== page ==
If asked, Arab representatives would have probably mentioned their rejection of external intervention in the internal affairs of other countries. This was precisely what Egypt’s President Abdel Fattah al-Sisi criticized during his speech in Jordan, namely the intrusion of Europeans and Americans into the region. However, the real reason for this noble refrain on non-interventionism presumably is that almost all Middle Eastern governments have a great deal to gain from the declining role played by democratic principles in European and U.S. policy-making.
Victor Orbán’s increasingly aggressive hate speech against immigrants and calls for the closure of European borders, Beata Szydło’s efforts to undermine the independence of the Polish judiciary and media, nationalist tendencies in the UK in the wake of the Brexit referendum and in Turkey under the increasingly self-aggrandizing Recep Tayyip Erdogan, and growing numbers of attacks by right-wing extremists against foreigners, homosexuals or leftists in much of the occident – all of this plays into the hands of the autocratic Arab leaders who succeeded in silencing the mass demonstrations of the “Arab Spring” in 2011 demanding bread, freedom and social justice.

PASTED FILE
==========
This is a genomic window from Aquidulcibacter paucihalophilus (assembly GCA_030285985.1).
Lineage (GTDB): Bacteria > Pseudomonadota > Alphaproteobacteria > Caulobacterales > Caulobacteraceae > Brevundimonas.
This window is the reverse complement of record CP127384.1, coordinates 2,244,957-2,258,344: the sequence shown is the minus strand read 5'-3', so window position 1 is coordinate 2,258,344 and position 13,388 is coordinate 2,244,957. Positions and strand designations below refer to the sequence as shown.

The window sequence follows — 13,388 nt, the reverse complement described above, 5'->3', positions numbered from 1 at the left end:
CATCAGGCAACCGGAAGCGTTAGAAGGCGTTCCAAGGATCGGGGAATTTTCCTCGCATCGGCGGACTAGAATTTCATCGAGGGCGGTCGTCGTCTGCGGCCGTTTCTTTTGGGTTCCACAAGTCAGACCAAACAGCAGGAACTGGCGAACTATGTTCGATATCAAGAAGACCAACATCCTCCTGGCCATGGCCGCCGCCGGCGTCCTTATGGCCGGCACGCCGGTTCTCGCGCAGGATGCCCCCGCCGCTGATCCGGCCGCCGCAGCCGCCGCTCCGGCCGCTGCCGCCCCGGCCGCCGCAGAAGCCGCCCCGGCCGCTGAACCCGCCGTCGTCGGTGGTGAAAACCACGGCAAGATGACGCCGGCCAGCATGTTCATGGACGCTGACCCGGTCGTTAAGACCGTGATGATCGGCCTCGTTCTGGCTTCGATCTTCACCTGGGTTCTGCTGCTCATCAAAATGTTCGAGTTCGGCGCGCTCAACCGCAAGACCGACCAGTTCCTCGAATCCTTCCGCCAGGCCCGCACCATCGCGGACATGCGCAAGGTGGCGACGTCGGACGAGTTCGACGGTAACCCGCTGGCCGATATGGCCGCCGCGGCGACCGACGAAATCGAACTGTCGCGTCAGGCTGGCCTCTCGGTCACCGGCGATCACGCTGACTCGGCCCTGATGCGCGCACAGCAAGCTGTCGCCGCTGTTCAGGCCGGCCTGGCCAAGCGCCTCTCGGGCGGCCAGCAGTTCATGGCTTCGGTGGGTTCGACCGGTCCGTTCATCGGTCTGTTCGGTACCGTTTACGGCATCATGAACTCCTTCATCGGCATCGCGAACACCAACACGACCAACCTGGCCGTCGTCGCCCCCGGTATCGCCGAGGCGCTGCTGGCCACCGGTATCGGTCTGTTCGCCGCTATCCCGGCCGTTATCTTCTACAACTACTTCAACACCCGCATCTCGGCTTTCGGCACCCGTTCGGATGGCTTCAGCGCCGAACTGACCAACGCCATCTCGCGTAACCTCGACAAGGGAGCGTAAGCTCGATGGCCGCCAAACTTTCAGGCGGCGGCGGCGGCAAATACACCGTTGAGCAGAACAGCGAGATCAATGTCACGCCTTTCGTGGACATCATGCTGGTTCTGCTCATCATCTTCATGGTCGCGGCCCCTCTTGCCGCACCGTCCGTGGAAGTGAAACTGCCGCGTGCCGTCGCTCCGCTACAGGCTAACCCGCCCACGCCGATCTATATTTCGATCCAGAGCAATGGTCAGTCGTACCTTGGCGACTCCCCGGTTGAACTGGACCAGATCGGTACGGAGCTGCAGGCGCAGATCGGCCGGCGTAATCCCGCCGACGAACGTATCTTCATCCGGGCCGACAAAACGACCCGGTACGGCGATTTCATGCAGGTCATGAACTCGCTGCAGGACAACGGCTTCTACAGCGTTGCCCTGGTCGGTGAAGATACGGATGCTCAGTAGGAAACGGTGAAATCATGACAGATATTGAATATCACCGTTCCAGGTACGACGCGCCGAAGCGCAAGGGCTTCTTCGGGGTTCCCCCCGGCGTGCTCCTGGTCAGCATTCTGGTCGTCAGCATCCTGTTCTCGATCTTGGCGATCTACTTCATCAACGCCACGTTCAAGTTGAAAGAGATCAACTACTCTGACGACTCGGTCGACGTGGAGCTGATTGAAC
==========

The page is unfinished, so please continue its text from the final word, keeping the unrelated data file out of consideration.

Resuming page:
Indeed, the Bertelsmann Stiftung’s Transformation Index (BTI) shows a clear downward trend in its “Democracy Status” for East-Central and Southeast Europe, as well as the Middle East and North Africa (see table 1). Tunisia (since 2011) and Poland (up to 2015, under prime ministers Donald Tusk and Ewa Kopacz) were rare positive outliers in these regions. Turkey made remarkable improvements throughout the 2000s, but has also embarked on a negative trend since the 2010 edition of the BTI. Many other countries in both regions follow similar patterns.